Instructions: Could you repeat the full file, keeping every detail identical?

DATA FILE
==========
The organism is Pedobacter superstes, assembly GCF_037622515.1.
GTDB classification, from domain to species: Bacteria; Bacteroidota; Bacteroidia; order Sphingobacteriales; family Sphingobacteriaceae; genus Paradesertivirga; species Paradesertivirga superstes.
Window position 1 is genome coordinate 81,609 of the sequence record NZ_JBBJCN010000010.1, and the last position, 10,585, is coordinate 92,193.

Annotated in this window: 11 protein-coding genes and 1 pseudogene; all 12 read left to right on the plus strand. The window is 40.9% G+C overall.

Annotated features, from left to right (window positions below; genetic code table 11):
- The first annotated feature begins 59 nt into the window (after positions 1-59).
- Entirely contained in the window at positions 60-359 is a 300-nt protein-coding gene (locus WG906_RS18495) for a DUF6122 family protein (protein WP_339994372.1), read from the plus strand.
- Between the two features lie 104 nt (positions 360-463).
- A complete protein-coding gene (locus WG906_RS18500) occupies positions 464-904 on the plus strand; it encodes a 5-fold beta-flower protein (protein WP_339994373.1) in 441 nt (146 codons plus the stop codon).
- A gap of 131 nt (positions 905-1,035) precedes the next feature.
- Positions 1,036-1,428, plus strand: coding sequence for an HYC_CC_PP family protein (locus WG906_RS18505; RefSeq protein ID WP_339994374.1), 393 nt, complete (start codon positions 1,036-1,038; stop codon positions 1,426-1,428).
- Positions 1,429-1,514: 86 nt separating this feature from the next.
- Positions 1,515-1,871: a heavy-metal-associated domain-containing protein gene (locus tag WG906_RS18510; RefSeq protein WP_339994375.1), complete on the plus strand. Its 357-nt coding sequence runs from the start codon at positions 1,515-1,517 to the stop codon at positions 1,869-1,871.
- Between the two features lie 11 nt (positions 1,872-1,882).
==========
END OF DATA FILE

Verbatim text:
The organism is Pedobacter superstes, assembly GCF_037622515.1.
GTDB classification, from domain to species: Bacteria; Bacteroidota; Bacteroidia; order Sphingobacteriales; family Sphingobacteriaceae; genus Paradesertivirga; species Paradesertivirga superstes.
Window position 1 is genome coordinate 81,609 of the sequence record NZ_JBBJCN010000010.1, and the last position, 10,585, is coordinate 92,193.

Annotated in this window: 11 protein-coding genes and 1 pseudogene; all 12 read left to right on the plus strand. The window is 40.9% G+C overall.

Annotated features, from left to right (window positions below; genetic code table 11):
- The first annotated feature begins 59 nt into the window (after positions 1-59).
- Entirely contained in the window at positions 60-359 is a 300-nt protein-coding gene (locus WG906_RS18495) for a DUF6122 family protein (protein WP_339994372.1), read from the plus strand.
- Between the two features lie 104 nt (positions 360-463).
- A complete protein-coding gene (locus WG906_RS18500) occupies positions 464-904 on the plus strand; it encodes a 5-fold beta-flower protein (protein WP_339994373.1) in 441 nt (146 codons plus the stop codon).
- A gap of 131 nt (positions 905-1,035) precedes the next feature.
- Positions 1,036-1,428, plus strand: coding sequence for an HYC_CC_PP family protein (locus WG906_RS18505; RefSeq protein ID WP_339994374.1), 393 nt, complete (start codon positions 1,036-1,038; stop codon positions 1,426-1,428).
- Positions 1,429-1,514: 86 nt separating this feature from the next.
- Positions 1,515-1,871: a heavy-metal-associated domain-containing protein gene (locus tag WG906_RS18510; RefSeq protein WP_339994375.1), complete on the plus strand. Its 357-nt coding sequence runs from the start codon at positions 1,515-1,517 to the stop codon at positions 1,869-1,871.
- Between the two features lie 11 nt (positions 1,872-1,882).